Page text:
Marine Transportation Safety Investigation Report M17C0220
About the investigation
The Transportation Safety Board of Canada (TSB) conducted a limited-scope, fact-gathering investigation into this occurrence to advance transportation safety through greater awareness of potential safety issues. It is not the function of the Board to assign fault or determine civil or criminal liability.
The Transportation Safety Board of Canada (TSB) investigated this occurrence for the purpose of advancing transportation safety. It is not the function of the Board to assign fault or determine civil or criminal liability.
Mechanical failure and subsequent fire
Le présent rapport est également disponible en français.
The BrochuFootnote 1 is a steel-hulled harbour tug that is 30.45 m in length with a gross tonnage of 389.68 (Figure 1). The tug's superstructure and machinery spaces are located amidships. The tug has 2 conning positions: 1 on the port side and 1 on the starboard side. The navigation equipment consists of 2 very high frequency (VHF) radiotelephones, an echo sounder, an electronic chart display, a radar, and a global positioning system. The tug has a maximum bollard pull of 35 tonnes.
The Brochu is equipped with 2 main engines; each engine drives a cycloidal propeller that is coupled by a hydrodynamic fluid coupling. The maximum continuous operating temperature of the couplings is not to exceed 85–90 °C.Footnote 2 Each fluid coupling is equipped with a thermal control element that triggers an aural and visual alarm to alert the operator when the coupling reaches 125 °C.Footnote 3 When this occurs, the drive must be shut down immediately so that the turbo-coupling temperature will not continue to rise. Each fluid coupling is also equipped with 3 fusible plugs that melt when the coupling reaches 140 °CFootnote 4 ; this allows the oil to drain, which stops all power transmission and thus prevents excessive pressure build-up inside the coupling.
History of the voyage
On 15 September 2017, at 0200,Footnote 5 the bulk carrier AM Tubarao finished loading its cargo (77 565 tonnes of iron ore pellets and 9938 tonnes of iron ore concentrate) at Port-Cartier's dock No. 2. A pilot and 2 tugs—the Vachon and the Brochu—were then tasked with assisting the bulk carrier out of the harbour.
At 0330, the engineer on watch started each tug's engines to warm them up. At 0400, the pilot boarded the AM Tubarao. The Vachon was positioned forward of the bulk carrier and its towing cable was attached to the bulk carrier's bow. The Brochu was positioned aft, and its towing cable was attached to the bulk carrier's stern.
The plan was for the tugs to manoeuvre the bulk carrier out of the harbour by pulling the bulk carrier away from the dock, then pulling it astern while its engine was astern to enable the bow to pass the dock corner. After the bow was clear of the corner, the Vachon would position the bow of the bulk carrier toward the centre of the harbour channel, and both tugs would guide the bulk carrier into the channel. Once the bulk carrier was clear of the channel, the tugs would retrieve their towing lines, pick up the pilot, and return to their berth (see Figure 2 for a depiction of manoeuvre B4).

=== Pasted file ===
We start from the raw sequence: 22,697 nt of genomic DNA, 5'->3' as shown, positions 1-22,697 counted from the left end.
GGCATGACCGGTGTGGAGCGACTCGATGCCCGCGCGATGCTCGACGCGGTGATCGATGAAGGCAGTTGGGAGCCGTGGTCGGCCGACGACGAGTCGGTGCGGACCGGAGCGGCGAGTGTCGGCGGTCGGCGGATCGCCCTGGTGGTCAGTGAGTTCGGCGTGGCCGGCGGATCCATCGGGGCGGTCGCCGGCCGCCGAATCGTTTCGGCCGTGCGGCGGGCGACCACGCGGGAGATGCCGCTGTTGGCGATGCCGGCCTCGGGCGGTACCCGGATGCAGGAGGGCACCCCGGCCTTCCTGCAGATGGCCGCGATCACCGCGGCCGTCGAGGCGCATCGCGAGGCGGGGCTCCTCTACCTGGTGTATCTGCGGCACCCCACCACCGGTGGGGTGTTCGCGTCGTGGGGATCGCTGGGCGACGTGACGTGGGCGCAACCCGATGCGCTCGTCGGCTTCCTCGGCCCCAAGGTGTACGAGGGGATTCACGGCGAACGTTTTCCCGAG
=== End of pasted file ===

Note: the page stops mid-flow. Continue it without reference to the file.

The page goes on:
At 0419, the AM Tubarao's mooring lines were cast off and the pilot ordered the tugs to pull at different power levels (between 0% and 80% power, as needed) in order to help the bulk carrier move away and maintain a safe distance from the dock (see Figure 2, manoeuvre C2).
A short time later, the pilot on the AM Tubarao noticed that the stern of the bulk carrier had stopped moving. At approximately 0427, at the pilot's request and as per standard procedure, the master of the Brochu removed the lock on the tug's propulsion control lever, and the tug pulled on the bulk carrier at maximum power (power level 10).
Shortly after 0433, the Brochu's starboard fluid coupling's visual and aural high-temperature alarm (which was located in the wheelhouse) activated, indicating that the coupling oil had reached 125 °C. The bridge teams were not aware of the significance of this alarm. The Brochu continued to pull at maximum power, causing the internal temperature of the starboard fluid coupling to increase further.
At approximatively 0434, the Brochu's starboard fluid coupling oil reached 140 °C and the 3 fusible plugs melted. Once the plugs melted, the hot oil released into the tug's machinery space. With no oil in the coupling, the starboard cycloidal propeller disengaged and the overspeed protection system shut the engine down.
The hot oil vaporized and ignited, either when it made contact with a hot surface such as the engine exhaust manifold, or owing to a spark that may have come from the nearby generator.
At 0436, the master of the Vachon called the master of the Brochu on the VHF radiotelephone to inform him that fire could be seen coming out of the Brochu's funnel. The master of the Vachon also called the owner's marine agency so that the agency could notify the municipal and company fire departments and call in a replacement tug.